Boris Johnson has warned that a third runway at Heathrow airport will lead to “paralysis” and insisted that the government will not approve it.
Sir Howard Davies, the chairman of the UK Airports Commission, will next month publish a flagship report into airport capacity in the South East.
Mr Johnson said that he will “counsel” David Cameron “very strongly” against building a third runway at Heathrow.
He said that Mr Cameron and Mr Osborne pledged that there would be no third runway in the Conservative Party manifesto in 2010. “I think that the government will stick to that,” he said.
Mr Johnson will be free to campaign against a third runway at Heathrow in the wake of Sir Howard’s report as he is not a member of the full Conservative cabinet.
He said during LBC’s State of London debate: “It is perfectly obvious to me that there is going to be an unholy mess when Sir Howard reports.
“It’s going to happen fairly soon, within the next few weeks. They will plonk this great document on our desk.
“I will study the document with great care and I will reflect for about 40 seconds. If it comes out very firmly in favour of Heathrow I think that will lead to paralysis.”
He added that a third runway would lead to a significant rise in the levels of noise and pollution.
He said: “I would counsel him [David Cameron] very strongly against it. David Cameron, George Osborne and I made a very clear manifesto commitment – no ifs, no buts there wouldn’t be a third runway at Heathrow. I think the government will stick to that. ” He said he believes Stansted airport in Essex would be a better option.
Actual text from Conservative election leaflet for the May 2010 election. Full leaflet
The moment of truth is dawning for Cameron on Heathrow
Successive governments have chosen cowardice and prevarication over airport expansion
Long article …………..
A couple of extracts from it:
Perhaps the Prime Minister’s horizons are wider than that, but such an accusation would resonate beyond Feltham and Staines. The incumbent London mayor Boris Johnson is now MP for Uxbridge in west London and has long been implacably hostile to Heathrow’s expansion. The seats of several Cabinet ministers lie on the flight path. The potential for internal party strife is obvious. The argument advanced by some ministers that Mr Cameron’s pledge was only meant to last for the last Parliament simply won’t wash.
At least if the Aiports Commission opts for Gatwick, Mr Cameron is not hamstrung by a promise he probably wishes he had not made; but his problems don’t go away entirely. All the seats around Gatwick are Conservative-held and the MPs have formed an alliance to oppose a second runway there.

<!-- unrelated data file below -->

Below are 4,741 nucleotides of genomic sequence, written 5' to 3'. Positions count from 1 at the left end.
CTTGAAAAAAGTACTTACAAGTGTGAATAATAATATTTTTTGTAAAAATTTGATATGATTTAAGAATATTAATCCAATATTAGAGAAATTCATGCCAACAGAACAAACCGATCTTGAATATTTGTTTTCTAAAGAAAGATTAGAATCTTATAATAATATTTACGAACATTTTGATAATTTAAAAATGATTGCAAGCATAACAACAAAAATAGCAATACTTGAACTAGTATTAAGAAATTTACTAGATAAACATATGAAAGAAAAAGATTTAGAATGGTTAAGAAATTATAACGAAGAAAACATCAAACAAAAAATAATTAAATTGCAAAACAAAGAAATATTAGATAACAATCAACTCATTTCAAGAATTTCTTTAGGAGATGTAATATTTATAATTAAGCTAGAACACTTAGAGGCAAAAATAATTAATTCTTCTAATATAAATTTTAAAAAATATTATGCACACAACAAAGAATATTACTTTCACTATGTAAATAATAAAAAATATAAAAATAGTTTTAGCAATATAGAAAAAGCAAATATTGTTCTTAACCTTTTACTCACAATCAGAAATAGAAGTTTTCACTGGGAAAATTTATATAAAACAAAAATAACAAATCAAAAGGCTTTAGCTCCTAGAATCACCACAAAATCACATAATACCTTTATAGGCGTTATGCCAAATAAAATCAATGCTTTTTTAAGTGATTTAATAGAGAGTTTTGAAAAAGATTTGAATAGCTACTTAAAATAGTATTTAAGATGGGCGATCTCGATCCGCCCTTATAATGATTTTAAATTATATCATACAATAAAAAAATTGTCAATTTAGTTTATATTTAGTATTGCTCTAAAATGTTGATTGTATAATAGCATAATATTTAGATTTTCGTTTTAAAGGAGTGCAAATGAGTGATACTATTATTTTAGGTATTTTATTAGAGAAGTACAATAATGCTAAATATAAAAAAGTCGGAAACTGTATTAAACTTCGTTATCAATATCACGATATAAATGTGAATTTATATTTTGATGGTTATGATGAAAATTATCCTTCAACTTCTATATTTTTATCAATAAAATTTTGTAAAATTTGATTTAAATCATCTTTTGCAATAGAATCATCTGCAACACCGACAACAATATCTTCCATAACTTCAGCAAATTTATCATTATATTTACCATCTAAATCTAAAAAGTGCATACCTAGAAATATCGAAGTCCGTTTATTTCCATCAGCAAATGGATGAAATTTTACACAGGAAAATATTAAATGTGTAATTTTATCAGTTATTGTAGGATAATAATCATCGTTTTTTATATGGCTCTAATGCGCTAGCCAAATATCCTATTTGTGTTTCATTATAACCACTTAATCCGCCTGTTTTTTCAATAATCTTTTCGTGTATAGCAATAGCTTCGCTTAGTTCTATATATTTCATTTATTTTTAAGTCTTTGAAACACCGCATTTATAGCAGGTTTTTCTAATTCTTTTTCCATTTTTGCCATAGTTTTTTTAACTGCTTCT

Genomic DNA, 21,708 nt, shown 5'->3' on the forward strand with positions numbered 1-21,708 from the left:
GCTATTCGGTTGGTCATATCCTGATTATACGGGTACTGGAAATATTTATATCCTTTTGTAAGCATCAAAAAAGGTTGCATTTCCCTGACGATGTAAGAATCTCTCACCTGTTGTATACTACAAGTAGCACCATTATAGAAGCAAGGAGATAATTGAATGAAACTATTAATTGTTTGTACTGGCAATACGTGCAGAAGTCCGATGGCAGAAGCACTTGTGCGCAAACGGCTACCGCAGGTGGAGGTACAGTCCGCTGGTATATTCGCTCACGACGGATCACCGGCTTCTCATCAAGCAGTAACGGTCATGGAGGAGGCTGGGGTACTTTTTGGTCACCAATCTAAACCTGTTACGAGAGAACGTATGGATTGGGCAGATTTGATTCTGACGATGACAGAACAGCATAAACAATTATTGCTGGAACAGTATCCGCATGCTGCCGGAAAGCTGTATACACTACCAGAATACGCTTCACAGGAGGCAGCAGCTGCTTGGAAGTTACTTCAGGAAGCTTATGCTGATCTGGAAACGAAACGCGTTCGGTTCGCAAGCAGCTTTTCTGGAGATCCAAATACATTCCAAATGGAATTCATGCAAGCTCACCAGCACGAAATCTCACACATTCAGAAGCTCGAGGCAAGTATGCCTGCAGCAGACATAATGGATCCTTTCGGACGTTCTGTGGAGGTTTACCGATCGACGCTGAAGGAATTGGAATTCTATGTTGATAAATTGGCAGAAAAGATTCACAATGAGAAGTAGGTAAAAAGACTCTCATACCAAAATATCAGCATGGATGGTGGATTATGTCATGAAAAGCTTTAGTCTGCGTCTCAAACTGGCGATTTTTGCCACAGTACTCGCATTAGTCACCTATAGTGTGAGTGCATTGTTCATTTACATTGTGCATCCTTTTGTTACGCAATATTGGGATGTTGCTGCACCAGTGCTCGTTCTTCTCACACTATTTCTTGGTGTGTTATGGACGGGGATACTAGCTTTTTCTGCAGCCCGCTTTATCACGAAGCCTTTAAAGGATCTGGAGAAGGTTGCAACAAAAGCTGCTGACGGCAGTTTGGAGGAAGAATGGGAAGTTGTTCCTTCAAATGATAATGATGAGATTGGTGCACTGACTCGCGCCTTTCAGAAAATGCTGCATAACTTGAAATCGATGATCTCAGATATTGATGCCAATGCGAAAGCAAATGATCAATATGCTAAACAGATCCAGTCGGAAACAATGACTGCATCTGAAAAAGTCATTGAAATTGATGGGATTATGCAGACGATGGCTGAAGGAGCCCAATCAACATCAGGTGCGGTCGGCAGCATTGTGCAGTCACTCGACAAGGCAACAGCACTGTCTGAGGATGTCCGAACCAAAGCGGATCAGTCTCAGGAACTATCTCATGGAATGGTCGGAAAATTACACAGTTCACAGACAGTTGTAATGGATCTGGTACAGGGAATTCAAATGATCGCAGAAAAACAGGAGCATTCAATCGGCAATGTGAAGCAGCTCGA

The Tory election manifesto promised nothing more than “to respond to the Airports Commission’s final report” which it could do by putting the recommendations to a vote in the Commons, though it is impossible to predict how this would go. Mr Cameron must dearly hope that the Airports Commission makes his life easier by opting for Gatwick. But even if it does, would MPs support it in a free vote? Labour has been all over the place on a third runway at Heathrow but it was once official party policy; meanwhile the SNP support it. Polls show that most MPs are in favour of Heathrow.
Gatwick has spare capacity and its expansion would be cheaper and less disruptive. However, the transport links from London, both road and rail, leave a great deal to be desired. The expectation among business leaders is that the Commission will plump for Heathrow because the economic case is better. But as we have seen before, the most likely final resting place for Sir Howard’s report is a dusty shelf, somewhere in Whitehall.
Gatwick Tory MPs warn of ‘political stitch-up’ on runways by anti-Heathrow faction in Cabinet
A group of senior Conservative MPs has warned David Cameron that he must avoid a “political stitch-up” that would favour cabinet ministers, and other party heavyweights led by Boris Johnson, who are campaigning against a Heathrow 3rd runway. Crispin Blunt, the former justice minister who chairs the 9-strong group of Tory MPs representing constituencies around Gatwick, told the Tory chief whip, Mark Harper, this week that cabinet ministers opposed to a third runway at Heathrow airport should “recuse” themselves [ie. not take part in a decision, due to danger of a potential conflict of interest or lack of impartiality] when the government considers the Airports Commission’s findings. The decision by the government must be taken in an impartial manner. The Gatwick area MPs are concerned that as well as Boris Johnson and Zac Goldsmith, both keenly against a Heathrow runway, in Cabinet there are also Justine Greening, Theresa May and Philip Hammond, who are openly against a Heathrow runway. The Gatwick MPs are concerned about a political stitch-up on the runway decision. They do not believe a runway at Gatwick is in the national interest.